In Chicago, Mayor Rahm Emanuel has been fending off increasing calls for his resignation. There’s also an effort underway to develop a recall law that would allow voters to replace Emanuel before the next election.
“On the defensive” was not a phrase often associated with Emanuel, but that has changed since the city released a video of the fatal police shooting of 17-year-old Laquan McDonald.
The protests began after a judge ordered the city to release a 2014 dash cam video showing a Chicago police officer shooting at McDonald, hitting him 16 times and killing him. The teenager was holding a knife at the time, but was walking away from police.
Demonstrators, including 16-year-old Lamon Reccord, say Emanuel withheld the video until after he was re-elected in November — a charge the mayor denies. Reccord says Emanuel badly mishandled the McDonald case.
“You failed the people behind me, you failed the people in front of me, you failed the people around me and throughout the city of Chicago,” he said at a
recent protest. “We need you to step down.”
Chicago Sun-Times columnist Laura Washington, who has worked in city politics and media for 30 years, says the outcry is like nothing she’s seen before — “It’s broad-based, it’s intense and it doesn’t seem to be going away.”
But the mayor’s seeming vulnerability may not matter, Washington says, because nobody seems to be lobbying to take over his job.
“I’ve talked to a lot of people…who don’t like Rahm, who think he’s failed the city in many ways — but who say he’s the best we’ve got right now. And they’re afraid of what the alternative might be,” she says.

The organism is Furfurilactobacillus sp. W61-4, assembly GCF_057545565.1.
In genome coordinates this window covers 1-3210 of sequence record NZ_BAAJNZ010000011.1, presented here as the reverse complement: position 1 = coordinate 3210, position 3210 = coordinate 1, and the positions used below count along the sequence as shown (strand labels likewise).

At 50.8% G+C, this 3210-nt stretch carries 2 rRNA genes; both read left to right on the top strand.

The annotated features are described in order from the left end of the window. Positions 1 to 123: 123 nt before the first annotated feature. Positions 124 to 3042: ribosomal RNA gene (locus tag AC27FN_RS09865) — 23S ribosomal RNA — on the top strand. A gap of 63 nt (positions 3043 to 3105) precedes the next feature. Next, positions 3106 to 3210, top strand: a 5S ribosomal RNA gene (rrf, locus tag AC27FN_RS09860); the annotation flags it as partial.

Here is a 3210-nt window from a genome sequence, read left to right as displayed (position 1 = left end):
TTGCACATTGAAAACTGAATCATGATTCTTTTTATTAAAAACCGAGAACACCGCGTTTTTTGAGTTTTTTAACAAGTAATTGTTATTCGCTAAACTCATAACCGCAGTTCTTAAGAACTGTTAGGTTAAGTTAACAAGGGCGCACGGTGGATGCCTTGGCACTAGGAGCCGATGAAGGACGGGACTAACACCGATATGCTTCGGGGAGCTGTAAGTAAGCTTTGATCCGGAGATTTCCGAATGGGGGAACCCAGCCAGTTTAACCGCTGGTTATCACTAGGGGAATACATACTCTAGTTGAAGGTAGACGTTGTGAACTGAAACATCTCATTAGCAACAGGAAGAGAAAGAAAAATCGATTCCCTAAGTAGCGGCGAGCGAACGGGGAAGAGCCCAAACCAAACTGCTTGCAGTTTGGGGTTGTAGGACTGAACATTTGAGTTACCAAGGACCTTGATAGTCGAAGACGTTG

And Emanuel has no intention of stepping aside. He recently told reporters that he’s working every day to rebuild the public’s trust in him.
“First of all, my actions will be a piece of that. My words and the follow-through on my words to make sure those actions are essential,” he said. “And the primary work is to make sure that when it relates to public safety that there’s trust between the community and our police department.”
Any vacancy in the mayor’s office before the next election, three years from now, would mean Chicago aldermen would elect one of their own to fill the spot— but most city aldermen largely march in lockstep with the mayor.
But Illinois State Rep. La Shawn Ford, a Democrat, is working to develop a recall measure, supported by Gov. Bruce Rauner, a Republican.
“I don’t think voters in a democracy should have to wait for the next election or be stuck with an elected official that they don’t want,” Ford says.
The bill is unlikely to go far — few Democrats here back it, and it would need the support of two Chicago aldermen — but support for Emanuel is dwindling, especially among African-Americans upset about record school closings and police shootings.
Emanuel is racing to repair that damage — forcing the resignation of the police superintendent, initiating police reforms and touting the expansion of job training for ex-offenders at a press conference this week.
U.S. Rep. Danny Davis, D-Ill., says the politically-astute Emanuel will determine what he has to do to regain the confidence of the community
“I think he’s working at it,” said Davis. “He’s going places that perhaps he didn’t go, talking to people that he didn’t talk with.”
Davis says that will serve the mayor well, but might not change the angry mood in Chicago. On the city’s west side the day after Christmas, police shot and killed a 19-year-old man they described as combative. But in the incident police also accidentally shot and killed the man’s neighbor, 55-year-old Bettie Jones.
At Jones’ funeral this week, the family thanked Mayor Emanuel and other dignitaries for their support — but as people left the church, a prayer turned into a protest, with a chant blasting the Chicago Police Department.
For Chicago and its mayor, it’s a troubling time.